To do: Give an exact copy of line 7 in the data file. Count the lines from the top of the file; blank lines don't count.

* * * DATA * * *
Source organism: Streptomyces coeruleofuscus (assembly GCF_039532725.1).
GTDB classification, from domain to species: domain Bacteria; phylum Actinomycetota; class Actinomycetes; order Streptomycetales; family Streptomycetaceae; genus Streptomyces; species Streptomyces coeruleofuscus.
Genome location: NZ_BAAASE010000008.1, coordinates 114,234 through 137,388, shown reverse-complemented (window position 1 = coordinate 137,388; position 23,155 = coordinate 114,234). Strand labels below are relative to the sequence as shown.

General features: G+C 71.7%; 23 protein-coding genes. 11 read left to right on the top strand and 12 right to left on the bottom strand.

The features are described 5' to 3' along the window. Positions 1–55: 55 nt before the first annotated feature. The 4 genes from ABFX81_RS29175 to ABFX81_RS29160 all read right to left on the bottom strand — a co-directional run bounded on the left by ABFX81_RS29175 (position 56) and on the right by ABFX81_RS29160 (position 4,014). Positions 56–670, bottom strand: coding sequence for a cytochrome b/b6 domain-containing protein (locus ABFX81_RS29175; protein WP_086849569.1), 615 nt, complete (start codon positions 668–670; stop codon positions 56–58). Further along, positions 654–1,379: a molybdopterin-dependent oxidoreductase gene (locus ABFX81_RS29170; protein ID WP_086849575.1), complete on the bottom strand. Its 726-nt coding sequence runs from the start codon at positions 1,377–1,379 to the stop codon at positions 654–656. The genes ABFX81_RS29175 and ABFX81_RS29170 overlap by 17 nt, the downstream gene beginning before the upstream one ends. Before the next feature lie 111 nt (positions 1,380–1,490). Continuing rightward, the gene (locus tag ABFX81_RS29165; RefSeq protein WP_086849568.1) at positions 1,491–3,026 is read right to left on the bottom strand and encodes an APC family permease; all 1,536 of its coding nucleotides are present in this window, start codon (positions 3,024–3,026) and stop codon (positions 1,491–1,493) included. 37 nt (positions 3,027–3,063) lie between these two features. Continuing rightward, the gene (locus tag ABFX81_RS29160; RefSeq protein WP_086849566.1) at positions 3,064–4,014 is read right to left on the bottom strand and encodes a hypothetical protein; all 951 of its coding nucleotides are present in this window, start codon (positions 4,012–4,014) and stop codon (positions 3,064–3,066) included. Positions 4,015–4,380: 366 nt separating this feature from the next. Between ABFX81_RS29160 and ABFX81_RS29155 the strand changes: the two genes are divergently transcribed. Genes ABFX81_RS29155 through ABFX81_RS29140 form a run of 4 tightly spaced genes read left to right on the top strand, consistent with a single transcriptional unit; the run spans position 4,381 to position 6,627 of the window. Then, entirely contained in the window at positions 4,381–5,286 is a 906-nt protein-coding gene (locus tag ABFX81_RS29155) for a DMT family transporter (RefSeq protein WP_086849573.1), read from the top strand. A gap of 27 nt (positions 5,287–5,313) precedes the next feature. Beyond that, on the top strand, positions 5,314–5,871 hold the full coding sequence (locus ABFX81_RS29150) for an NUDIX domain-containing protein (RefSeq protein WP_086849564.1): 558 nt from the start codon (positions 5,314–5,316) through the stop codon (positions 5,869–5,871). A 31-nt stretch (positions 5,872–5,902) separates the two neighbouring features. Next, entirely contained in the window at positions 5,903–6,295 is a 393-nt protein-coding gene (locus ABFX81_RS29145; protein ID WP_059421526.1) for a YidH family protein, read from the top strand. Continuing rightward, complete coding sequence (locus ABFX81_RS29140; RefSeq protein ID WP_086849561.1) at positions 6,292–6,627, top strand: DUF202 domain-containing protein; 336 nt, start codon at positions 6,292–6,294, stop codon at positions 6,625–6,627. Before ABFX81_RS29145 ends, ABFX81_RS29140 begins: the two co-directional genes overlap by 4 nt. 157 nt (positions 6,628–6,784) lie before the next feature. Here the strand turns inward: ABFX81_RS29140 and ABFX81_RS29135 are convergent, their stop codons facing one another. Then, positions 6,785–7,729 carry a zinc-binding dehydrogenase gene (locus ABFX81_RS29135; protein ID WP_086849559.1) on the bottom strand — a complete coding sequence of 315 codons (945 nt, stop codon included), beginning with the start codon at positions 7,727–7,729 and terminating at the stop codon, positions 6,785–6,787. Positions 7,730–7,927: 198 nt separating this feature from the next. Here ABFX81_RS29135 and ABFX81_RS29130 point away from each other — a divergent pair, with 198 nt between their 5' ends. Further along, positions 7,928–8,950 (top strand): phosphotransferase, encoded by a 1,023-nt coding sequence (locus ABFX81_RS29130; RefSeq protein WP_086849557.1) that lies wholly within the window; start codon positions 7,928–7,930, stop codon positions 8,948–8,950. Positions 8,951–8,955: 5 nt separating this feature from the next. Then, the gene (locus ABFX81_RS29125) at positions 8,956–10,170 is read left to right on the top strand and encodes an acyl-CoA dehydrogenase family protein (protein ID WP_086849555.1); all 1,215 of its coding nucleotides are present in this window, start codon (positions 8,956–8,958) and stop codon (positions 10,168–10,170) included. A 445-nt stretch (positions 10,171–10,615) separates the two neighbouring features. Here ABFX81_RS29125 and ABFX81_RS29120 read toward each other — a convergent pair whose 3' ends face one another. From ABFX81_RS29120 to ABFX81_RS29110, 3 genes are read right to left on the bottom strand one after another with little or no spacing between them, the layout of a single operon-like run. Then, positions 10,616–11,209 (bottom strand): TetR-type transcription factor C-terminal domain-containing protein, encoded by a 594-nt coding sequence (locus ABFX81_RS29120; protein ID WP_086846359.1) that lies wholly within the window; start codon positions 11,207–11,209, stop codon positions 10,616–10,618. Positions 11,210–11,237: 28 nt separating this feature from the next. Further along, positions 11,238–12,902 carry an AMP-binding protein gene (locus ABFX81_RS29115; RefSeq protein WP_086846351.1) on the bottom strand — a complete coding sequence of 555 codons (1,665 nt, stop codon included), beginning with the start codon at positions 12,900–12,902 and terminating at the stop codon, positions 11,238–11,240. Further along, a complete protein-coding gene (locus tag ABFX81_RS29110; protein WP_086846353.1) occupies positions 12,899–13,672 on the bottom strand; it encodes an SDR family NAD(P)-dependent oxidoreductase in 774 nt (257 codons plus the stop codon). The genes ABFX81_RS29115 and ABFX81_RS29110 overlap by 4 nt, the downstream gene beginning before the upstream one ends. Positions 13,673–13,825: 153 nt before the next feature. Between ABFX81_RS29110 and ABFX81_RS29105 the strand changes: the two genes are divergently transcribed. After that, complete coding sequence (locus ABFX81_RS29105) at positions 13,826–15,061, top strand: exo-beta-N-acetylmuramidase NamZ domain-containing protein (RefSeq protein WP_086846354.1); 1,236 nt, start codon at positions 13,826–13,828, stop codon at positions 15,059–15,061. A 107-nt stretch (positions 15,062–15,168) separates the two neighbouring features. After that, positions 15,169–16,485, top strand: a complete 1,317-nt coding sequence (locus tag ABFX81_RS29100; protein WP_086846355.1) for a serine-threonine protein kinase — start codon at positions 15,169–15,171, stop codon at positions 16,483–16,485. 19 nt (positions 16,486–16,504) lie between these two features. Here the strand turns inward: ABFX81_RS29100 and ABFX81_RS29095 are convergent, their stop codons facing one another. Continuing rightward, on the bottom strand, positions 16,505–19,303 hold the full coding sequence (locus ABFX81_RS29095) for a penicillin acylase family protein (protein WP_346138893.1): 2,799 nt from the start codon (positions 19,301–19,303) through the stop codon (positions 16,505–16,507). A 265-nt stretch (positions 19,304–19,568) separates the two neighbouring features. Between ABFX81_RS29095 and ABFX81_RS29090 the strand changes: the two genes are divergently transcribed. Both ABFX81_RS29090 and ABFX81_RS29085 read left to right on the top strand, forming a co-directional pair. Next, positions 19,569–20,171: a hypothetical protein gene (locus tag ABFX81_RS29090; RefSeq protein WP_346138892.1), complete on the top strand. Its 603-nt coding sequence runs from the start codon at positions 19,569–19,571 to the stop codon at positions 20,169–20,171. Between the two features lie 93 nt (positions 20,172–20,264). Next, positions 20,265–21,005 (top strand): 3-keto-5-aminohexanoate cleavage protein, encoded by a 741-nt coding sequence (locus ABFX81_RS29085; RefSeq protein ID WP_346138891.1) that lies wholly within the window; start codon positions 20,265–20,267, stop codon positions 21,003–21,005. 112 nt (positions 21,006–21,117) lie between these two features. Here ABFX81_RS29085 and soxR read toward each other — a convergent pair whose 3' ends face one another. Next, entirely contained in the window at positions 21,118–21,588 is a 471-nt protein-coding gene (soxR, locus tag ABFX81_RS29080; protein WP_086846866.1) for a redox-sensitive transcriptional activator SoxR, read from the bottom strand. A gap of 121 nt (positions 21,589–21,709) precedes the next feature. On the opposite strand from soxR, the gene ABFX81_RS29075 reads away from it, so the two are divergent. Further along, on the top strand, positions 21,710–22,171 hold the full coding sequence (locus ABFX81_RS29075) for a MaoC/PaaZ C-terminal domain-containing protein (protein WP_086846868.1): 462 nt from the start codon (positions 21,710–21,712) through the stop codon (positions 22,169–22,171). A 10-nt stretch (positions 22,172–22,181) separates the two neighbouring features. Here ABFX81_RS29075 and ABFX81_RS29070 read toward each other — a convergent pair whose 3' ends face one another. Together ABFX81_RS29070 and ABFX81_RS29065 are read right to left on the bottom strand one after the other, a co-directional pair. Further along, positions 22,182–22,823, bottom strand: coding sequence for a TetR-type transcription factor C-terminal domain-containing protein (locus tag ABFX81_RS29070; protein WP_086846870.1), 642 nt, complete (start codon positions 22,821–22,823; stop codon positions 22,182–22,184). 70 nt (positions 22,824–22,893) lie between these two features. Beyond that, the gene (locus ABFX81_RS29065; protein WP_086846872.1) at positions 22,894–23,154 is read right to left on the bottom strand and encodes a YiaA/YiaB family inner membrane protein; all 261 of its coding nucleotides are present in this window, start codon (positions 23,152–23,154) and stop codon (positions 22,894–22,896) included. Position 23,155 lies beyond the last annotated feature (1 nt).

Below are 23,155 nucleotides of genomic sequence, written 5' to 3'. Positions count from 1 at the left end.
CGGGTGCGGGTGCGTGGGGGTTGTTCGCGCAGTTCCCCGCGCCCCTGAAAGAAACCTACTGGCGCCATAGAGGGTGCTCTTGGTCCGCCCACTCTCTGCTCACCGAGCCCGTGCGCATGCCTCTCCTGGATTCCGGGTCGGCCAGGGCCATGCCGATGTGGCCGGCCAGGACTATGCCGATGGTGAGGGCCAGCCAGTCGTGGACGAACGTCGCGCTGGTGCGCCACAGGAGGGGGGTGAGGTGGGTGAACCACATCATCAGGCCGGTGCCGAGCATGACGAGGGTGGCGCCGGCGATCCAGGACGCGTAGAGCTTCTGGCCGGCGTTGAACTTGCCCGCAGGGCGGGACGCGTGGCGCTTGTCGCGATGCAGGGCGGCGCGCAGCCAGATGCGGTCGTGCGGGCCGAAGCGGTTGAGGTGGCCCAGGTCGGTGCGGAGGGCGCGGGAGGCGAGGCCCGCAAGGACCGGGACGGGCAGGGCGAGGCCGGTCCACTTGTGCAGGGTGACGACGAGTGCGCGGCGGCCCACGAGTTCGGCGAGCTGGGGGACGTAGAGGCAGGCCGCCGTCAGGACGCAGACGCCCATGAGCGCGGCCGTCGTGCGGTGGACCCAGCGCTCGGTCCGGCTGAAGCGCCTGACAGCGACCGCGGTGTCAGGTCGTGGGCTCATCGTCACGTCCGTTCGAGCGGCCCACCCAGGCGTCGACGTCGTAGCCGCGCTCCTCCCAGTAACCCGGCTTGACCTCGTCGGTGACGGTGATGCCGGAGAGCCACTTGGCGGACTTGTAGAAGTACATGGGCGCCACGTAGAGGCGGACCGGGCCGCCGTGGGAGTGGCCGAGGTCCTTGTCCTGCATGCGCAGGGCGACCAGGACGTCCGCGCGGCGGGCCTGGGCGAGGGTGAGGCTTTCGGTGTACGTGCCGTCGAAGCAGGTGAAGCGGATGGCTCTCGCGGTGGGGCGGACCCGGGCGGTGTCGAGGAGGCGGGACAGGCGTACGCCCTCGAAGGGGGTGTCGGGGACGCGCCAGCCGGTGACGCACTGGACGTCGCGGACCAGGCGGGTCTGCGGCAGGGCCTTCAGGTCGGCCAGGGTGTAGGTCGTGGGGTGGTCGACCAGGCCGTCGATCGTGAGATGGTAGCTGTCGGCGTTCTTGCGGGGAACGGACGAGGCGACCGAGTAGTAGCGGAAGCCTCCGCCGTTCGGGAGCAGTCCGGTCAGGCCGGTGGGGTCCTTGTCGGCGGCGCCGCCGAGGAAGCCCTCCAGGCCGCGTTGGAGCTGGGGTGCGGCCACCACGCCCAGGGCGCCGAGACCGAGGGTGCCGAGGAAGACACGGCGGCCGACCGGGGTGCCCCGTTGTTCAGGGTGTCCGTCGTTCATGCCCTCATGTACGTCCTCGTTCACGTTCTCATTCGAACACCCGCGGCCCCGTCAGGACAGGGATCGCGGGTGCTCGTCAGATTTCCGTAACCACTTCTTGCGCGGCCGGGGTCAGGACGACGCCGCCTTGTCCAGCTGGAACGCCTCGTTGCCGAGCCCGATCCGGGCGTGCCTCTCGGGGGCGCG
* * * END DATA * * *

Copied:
CGGGTGCGGGTGCGTGGGGGTTGTTCGCGCAGTTCCCCGCGCCCCTGAAAGAAACCTACTGGCGCCATAGAGGGTGCTCTTGGTCCGCCCACTCTCTGCTCACCGAGCCCGTGCGCATGCCTCTCCTGGATTCCGGGTCGGCCAGGGCCATGCCGATGTGGCCGGCCAGGACTATGCCGATGGTGAGGGCCAGCCAGTCGTGGACGAACGTCGCGCTGGTGCGCCACAGGAGGGGGGTGAGGTGGGTGAACCACATCATCAGGCCGGTGCCGAGCATGACGAGGGTGGCGCCGGCGATCCAGGACGCGTAGAGCTTCTGGCCGGCGTTGAACTTGCCCGCAGGGCGGGACGCGTGGCGCTTGTCGCGATGCAGGGCGGCGCGCAGCCAGATGCGGTCGTGCGGGCCGAAGCGGTTGAGGTGGCCCAGGTCGGTGCGGAGGGCGCGGGAGGCGAGGCCCGCAAGGACCGGGACGGGCAGGGCGAGGCCGGTCCACTTGTGCAGGGTGACGACGAGTGCGCGGCGGCCCACGAGTTCGGCGAGCTGGGGGACGTAGAGGCAGGCCGCCGTCAGGACGCAGACGCCCATGAGCGCGGCCGTCGTGCGGTGGACCCAGCGCTCGGTCCGGCTGAAGCGCCTGACAGCGACCGCGGTGTCAGGTCGTGGGCTCATCGTCACGTCCGTTCGAGCGGCCCACCCAGGCGTCGACGTCGTAGCCGCGCTCCTCCCAGTAACCCGGCTTGACCTCGTCGGTGACGGTGATGCCGGAGAGCCACTTGGCGGACTTGTAGAAGTACATGGGCGCCACGTAGAGGCGGACCGGGCCGCCGTGGGAGTGGCCGAGGTCCTTGTCCTGCATGCGCAGGGCGACCAGGACGTCCGCGCGGCGGGCCTGGGCGAGGGTGAGGCTTTCGGTGTACGTGCCGTCGAAGCAGGTGAAGCGGATGGCTCTCGCGGTGGGGCGGACCCGGGCGGTGTCGAGGAGGCGGGACAGGCGTACGCCCTCGAAGGGGGTGTCGGGGACGCGCCAGCCGGTGACGCACTGGACGTCGCGGACCAGGCGGGTCTGCGGCAGGGCCTTCAGGTCGGCCAGGGTGTAGGTCGTGGGGTGGTCGACCAGGCCGTCGATCGTGAGATGGTAGCTGTCGGCGTTCTTGCGGGGAACGGACGAGGCGACCGAGTAGTAGCGGAAGCCTCCGCCGTTCGGGAGCAGTCCGGTCAGGCCGGTGGGGTCCTTGTCGGCGGCGCCGCCGAGGAAGCCCTCCAGGCCGCGTTGGAGCTGGGGTGCGGCCACCACGCCCAGGGCGCCGAGACCGAGGGTGCCGAGGAAGACACGGCGGCCGACCGGGGTGCCCCGTTGTTCAGGGTGTCCGTCGTTCATGCCCTCATGTACGTCCTCGTTCACGTTCTCATTCGAACACCCGCGGCCCCGTCAGGACAGGGATCGCGGGTGCTCGTCAGATTTCCGTAACCACTTCTTGCGCGGCCGGGGTCAGGACGACGCCGCCTTGTCCAGCTGGAACGCCTCGTTGCCGAGCCCGATCCGGGCGTGCCTCTCGGGGGCGCG